Damien Garratt from Downtown Tools braves the weather on Kaka St in Whangārei. Photo / Tania Whyte
Eels swimming across the road might sound out of the ordinary, but for businesses down Kaka St, in Whangārei, it’s common when the street becomes inundated with storm water.
The road in Morningside is now infamous for recurrent flooding, and while it’s the butt of a joke for some, businesses are becoming increasingly “frustrated” and “disheartened” at the constant deluge of water.
Dean King has been managing BNT on Kaka St for less than 10 months, and he told the Northern Advocate he’s already seen the road flooded between four and five times.
“You do start to go okay, well this is the situation now, what’s the situation in five years and 10 years?”
He, along with other businesses along Kaka St, wants to see action from the council to fix the flooding issue.
“I imagine there is some magic they can do,” he said, “there has to be a logical answer.”
He said BNT have given up on insurance, and instead move stock to higher shelves when the water gets too high. King doesn’t wear normal shoes on rainy days either, instead opting for gumboots just in case the store floods.
“Every time it’s like this, when it rained last night, I’m coming into work going what am I getting into?”
He’s also tired of vehicles such as four-wheel drives and trucks flying down the street, spraying water and generating a wake that splashes into nearby businesses.
“Go play in the countryside,” he said, “don’t find a main street with shops and everything else and tear up and down it.”
Mike Smith of Downtown Tools said “idiots” quite often “race and flat out surf waves all over the place.”
He said the flooding is a problem that “won’t go away” on its own.
“It can’t go away until the problem is resolved,” he said.
According to a spokesperson from Whangārei District Council, it is looking into what’s happening on Kaka St, and how best to manage the underlying issues.
“The issue is getting the water that falls within the Morningside catchment into the harbour. The primary route is a pipe system that runs under Commerce St and into the Raumanga Stream,” the spokesperson said.
“A back up system, the Morningside flood relief channel, was installed in 2012 to reduce the extent of large flooding events by conveying water from the end of Rawhiti St, under the railway to discharge next to the railway bridge over Limeburner Stream. If these systems don’t work effectively water backs up in a drain that flows next to the Whangārei Football Club and causes flooding on Kaka St. There are three primary reasons these systems may not work effectively.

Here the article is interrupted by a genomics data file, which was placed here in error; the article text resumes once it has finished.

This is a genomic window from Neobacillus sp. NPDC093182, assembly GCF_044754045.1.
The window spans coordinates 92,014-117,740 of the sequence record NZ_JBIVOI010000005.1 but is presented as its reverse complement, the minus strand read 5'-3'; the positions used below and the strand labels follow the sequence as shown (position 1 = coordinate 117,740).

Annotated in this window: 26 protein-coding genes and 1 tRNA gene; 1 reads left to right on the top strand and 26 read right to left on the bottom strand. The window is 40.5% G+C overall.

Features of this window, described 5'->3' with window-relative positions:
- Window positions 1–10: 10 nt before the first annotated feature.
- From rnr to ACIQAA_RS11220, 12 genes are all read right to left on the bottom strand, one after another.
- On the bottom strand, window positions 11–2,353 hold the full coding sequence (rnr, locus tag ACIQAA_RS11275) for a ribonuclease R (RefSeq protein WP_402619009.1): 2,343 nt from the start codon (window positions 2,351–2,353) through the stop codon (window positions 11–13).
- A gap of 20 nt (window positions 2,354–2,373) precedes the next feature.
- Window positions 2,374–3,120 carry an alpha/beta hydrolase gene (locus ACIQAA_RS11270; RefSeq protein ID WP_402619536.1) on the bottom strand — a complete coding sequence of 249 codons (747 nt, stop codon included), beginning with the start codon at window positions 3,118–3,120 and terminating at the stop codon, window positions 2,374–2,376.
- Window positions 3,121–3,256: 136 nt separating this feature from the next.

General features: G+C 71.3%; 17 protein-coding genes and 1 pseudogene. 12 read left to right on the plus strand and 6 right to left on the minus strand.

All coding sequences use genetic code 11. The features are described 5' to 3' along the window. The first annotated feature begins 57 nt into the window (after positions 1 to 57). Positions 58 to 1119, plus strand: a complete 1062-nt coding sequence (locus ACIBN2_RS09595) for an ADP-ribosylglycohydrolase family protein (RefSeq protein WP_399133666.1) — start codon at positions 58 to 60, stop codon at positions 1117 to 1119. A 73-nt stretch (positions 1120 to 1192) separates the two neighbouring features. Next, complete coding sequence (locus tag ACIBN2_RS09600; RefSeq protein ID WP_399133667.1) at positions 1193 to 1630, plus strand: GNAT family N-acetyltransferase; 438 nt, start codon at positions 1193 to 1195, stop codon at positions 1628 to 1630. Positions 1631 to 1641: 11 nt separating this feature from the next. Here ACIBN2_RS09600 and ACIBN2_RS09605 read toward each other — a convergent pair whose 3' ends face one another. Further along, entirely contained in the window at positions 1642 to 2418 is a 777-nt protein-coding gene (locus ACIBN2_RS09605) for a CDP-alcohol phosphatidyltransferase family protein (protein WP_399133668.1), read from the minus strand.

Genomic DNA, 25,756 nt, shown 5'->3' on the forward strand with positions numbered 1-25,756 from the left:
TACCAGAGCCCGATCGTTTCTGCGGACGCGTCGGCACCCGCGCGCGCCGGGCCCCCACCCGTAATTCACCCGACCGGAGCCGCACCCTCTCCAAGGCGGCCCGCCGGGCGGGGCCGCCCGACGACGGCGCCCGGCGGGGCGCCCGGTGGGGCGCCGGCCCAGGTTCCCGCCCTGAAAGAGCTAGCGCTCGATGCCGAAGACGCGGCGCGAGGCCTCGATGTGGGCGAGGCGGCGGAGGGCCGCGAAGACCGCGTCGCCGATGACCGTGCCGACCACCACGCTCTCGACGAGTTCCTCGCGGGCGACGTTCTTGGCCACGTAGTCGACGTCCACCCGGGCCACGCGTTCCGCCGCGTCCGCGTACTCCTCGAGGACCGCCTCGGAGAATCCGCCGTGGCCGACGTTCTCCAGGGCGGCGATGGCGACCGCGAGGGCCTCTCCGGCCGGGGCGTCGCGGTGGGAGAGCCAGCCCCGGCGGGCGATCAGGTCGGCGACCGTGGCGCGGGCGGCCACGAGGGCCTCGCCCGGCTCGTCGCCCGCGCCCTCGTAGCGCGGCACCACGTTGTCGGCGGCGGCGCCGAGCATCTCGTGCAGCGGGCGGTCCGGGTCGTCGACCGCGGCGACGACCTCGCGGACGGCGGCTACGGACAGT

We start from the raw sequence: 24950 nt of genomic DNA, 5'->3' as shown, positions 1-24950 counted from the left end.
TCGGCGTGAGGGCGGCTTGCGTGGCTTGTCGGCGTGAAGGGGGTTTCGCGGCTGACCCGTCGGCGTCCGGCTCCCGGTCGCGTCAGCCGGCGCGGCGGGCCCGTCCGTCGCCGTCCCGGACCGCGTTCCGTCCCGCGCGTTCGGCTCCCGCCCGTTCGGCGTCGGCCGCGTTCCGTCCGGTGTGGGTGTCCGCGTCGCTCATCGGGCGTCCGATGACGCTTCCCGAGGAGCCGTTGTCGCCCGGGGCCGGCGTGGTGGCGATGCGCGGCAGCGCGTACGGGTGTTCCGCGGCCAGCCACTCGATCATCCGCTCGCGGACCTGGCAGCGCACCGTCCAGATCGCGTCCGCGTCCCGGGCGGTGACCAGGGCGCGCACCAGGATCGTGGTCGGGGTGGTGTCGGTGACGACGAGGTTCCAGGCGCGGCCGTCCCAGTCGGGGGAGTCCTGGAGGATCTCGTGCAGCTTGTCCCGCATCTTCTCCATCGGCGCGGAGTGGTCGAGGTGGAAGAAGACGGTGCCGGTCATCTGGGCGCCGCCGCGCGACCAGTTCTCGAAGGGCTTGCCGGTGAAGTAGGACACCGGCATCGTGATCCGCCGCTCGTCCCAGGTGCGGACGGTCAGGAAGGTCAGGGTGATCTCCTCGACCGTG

“Another issue is if the peak of the rain event occurs at the same time there is high tide, along with strong easterly winds that blow water up the harbour (storm surge). If this happens the tide can hold water up in the stormwater system. It is likely this was a factor with the flooding (yesterday).”
Wayne Stokes from Kia Tupato Security and Traffic said flooding seems to be becoming “more frequent” over the years.
“We took over the building three years ago and we had a big flood just before Covid.”
He said the water reached close to their knees. They also had a heavy whakairo (statue) out the front of their office, which was found floating down the road.
He said another random sight was seeing eels swimming down the road.
Stokes said even in the flooding, people continue to rush through the flood waters, flushing water onto the nearby buildings.
“It’s frustrating and annoying more than anything, that people can still come through (when it’s flooded).”
He said in three years he has noticed a change in the water movement when it floods.
“Three years ago, it was tidal, and water doesn’t run anymore,” he said, “at least it used to run in and out, now it just sits there.”
King of BNT believes the recurrent flooding is evidence of climate change.
“People wonder what old global warming is, turn the jug on and stand back,” he said, “you get to a point of “nothings happening, nothings happening” and then all of a sudden, it’s happening, and that’s where I think we’re at, we’re starting to see things.”
According to a WDC spokesperson, yesterday’s flooding was from the stream being over-filled, with nowhere for the water left to go.
In the past, bark from adjacent gardens at Mitre 10 has washed into Kaka St, blocking the system for water to clear out.
According to council, there are three “workstreams” under way to try to fix the numerous issues.
“The first is to make sure the existing system is operating as effectively as possible. We are working through a permit system to access Kiwirail land to clear the Morningside Flood relief channel with the aim to get this complete this month. The pipe system under Commerce St is cleared routinely. The work on the relief channel includes survey work to check that it is operating as designed in 2012.″
The second phase is to “model” how the stormwater operates currently and “what happens with climate change and sea level rise.”
Council noted that it is “not surprising” that the impact of climate change will exacerbate the flooding on Kaka St.
The final phase is to take the assessment findings for council to consider.
“Due to the impact of the tide it is likely that pumping will need to be one of the options considered. It is anticipated into will take three months to complete this evaluation and develop options.”
The council says it is liaising with commercial properties on Porowini Ave and Kaka St as well as residents on Rawhiti St.
“We are planning for a wider community discussion once the initial survey work is completed, likely in March.”